The C.A.M. Report
Complementary and Alternative Medicine: Fair, Balanced, and to the Point
  • About this web log

    This blog ran from 2006 to 2016 and was intended as an objective and dispassionate source of information on the latest CAM research. Since my background is in pharmacy and allopathic medicine, I view all CAM as advancing through the development pipeline to eventually become integrated into mainstream medical practice. Some will succeed while others fail. But all are treated fairly here.

  • About the author

    John Russo, Jr., PharmD, is president of The MedCom Resource, Inc. Previously, he was senior vice president of medical communications at, a complementary and alternative medicine website.

  • Common sense considerations

    The material on this weblog is for informational purposes. It is not medical advice or counsel. Be smart, consult your health professional before using CAM.

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  • Recent Comments

    Comparing 3 forms of flaxseed

    Researchers from St Boniface Hospital Research Centre in Winnipeg, Manitoba compared whole seed, milled seed, and flaxseed oil.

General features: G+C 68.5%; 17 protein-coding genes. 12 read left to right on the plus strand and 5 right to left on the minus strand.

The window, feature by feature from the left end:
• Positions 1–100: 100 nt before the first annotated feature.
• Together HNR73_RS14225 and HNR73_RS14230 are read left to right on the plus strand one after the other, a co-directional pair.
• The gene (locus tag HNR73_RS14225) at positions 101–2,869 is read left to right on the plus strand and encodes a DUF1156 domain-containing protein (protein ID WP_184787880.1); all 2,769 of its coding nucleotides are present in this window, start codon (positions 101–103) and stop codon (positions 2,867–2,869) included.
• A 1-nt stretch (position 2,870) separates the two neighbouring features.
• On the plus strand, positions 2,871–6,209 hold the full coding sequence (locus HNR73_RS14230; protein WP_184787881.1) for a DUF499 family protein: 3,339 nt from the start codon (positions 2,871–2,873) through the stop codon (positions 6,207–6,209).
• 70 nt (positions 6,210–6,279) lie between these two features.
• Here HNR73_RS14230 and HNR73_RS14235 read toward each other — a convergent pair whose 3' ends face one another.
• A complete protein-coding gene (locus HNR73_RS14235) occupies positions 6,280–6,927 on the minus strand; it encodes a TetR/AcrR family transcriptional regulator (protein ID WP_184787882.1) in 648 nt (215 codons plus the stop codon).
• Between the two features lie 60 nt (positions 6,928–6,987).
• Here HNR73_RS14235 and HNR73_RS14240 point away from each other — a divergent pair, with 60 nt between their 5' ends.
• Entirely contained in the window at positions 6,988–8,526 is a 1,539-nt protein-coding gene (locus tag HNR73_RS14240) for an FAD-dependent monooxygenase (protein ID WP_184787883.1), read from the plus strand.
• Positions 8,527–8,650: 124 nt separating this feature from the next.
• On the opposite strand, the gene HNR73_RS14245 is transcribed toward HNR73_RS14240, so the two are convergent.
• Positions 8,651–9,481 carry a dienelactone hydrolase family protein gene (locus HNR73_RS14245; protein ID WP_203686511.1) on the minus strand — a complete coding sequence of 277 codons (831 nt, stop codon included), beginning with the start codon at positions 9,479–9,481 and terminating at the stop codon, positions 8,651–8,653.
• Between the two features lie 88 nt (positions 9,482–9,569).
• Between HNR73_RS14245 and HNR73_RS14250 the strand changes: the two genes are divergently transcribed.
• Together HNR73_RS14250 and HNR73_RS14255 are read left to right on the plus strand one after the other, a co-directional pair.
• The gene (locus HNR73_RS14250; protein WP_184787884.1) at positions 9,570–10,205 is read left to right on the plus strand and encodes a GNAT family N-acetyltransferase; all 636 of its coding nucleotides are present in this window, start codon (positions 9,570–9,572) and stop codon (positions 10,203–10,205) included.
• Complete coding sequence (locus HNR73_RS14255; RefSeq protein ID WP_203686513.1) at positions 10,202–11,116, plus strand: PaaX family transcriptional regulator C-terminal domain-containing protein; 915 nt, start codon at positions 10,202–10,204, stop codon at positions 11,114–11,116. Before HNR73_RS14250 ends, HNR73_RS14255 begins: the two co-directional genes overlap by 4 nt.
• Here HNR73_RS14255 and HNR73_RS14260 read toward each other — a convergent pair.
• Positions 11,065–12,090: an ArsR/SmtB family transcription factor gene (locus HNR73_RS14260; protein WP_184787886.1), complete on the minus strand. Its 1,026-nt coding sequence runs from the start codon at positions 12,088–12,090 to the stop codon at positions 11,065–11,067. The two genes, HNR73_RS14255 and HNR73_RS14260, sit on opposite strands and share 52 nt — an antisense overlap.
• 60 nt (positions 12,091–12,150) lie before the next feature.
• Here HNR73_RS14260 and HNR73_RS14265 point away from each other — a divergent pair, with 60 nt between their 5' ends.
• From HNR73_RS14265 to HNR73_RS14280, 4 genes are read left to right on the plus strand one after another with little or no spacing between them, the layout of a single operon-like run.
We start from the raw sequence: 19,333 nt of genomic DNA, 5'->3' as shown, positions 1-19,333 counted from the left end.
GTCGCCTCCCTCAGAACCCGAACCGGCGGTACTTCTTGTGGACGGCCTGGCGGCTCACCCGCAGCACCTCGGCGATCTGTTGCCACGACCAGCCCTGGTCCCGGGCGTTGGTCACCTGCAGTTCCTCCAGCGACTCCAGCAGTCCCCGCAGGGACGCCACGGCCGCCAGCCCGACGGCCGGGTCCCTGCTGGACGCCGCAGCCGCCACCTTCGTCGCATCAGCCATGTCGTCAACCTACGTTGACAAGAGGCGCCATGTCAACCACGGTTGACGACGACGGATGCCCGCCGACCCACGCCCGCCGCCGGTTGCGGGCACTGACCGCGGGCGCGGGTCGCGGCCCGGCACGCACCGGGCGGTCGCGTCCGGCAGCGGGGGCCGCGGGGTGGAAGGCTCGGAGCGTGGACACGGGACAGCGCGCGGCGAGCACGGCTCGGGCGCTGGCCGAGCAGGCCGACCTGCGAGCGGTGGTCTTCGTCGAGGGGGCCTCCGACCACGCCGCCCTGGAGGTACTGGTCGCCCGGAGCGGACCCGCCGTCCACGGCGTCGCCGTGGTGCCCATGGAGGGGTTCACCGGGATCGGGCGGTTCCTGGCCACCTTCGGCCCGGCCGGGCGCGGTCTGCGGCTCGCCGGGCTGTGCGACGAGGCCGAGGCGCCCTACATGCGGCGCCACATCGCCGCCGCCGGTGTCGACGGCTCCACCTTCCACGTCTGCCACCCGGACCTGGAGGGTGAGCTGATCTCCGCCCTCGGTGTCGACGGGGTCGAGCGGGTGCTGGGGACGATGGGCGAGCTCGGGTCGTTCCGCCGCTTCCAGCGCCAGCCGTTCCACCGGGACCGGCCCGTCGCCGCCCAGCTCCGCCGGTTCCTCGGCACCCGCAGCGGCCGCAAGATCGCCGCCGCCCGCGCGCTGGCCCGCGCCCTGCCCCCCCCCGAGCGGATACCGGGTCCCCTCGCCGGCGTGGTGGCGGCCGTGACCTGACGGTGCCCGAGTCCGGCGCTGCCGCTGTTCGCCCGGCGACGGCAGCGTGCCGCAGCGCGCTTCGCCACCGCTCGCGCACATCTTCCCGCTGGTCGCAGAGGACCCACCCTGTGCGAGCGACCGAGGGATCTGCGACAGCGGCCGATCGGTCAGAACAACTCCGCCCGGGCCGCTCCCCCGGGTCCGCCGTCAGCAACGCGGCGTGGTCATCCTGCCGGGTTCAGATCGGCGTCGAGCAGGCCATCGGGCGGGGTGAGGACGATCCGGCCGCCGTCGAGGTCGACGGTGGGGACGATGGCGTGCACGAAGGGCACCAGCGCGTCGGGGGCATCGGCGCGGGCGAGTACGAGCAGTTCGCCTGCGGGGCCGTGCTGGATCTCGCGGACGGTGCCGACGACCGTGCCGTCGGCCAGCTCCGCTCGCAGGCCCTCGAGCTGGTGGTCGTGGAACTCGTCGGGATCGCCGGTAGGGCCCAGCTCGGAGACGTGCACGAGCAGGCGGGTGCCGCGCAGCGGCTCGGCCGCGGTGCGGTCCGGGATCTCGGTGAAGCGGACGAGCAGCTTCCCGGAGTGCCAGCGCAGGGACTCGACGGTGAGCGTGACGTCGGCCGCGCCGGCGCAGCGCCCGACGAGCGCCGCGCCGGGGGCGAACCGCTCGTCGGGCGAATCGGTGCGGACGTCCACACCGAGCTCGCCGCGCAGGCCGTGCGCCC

First, the details.

    • The flaxseed components (30 grams of seed or 6 grams of alpha-linolenic acid [ALA] in the oil) were baked into muffins and eaten over a 3 months by healthy adults.
    • Comparisons were made among the following.
      • Whole seed
      • Milled seed
      • Flaxseed oil

    And, the results.

    • At 1 month there were significant increases in ALA blood levels with flaxseed oil and the milled flaxseed.
    • ALA levels were significantly higher with milled flaxseed vs flaxseed oil.
    • Eating muffins supplemented with whole flaxseed did not result in a significant increase in ALA.
    • 2 more months of flaxseed ingestion did not achieve significantly higher blood levels of ALA in any group.
    • There was no significant increase in eicosapentaenoic acid (EPA) or docosahexaenoic acid (DHA) blood levels in any groups.
    • There were no changes in cholesterol or triglycerides, or in platelet aggregation.
    • All groups experienced some gastrointestinal discomfort during the early stages of the study, but this disappeared with oil and milled seed.
    • Compliance with treatment was a problem with whole flaxseed.

    The bottom line?
    The authors concluded, “Flax oil and milled flaxseed delivered significant levels of ALA to the plasma, whereas whole flaxseed did not.”

    The gastrointestinal side effects with whole seed and oil preparations were severe enough to cause withdrawal of some participants — although the abstract doesn’t give details. Everybody in the milled flaxseed group completed the study. Therefore, it might represent a good form of flaxseed in order to avoid side effects and still provide significant increases in ALA to the body.

    Background on the 3 major types of omega-3 fatty acids is here.

    8/12/08 22/53 JR

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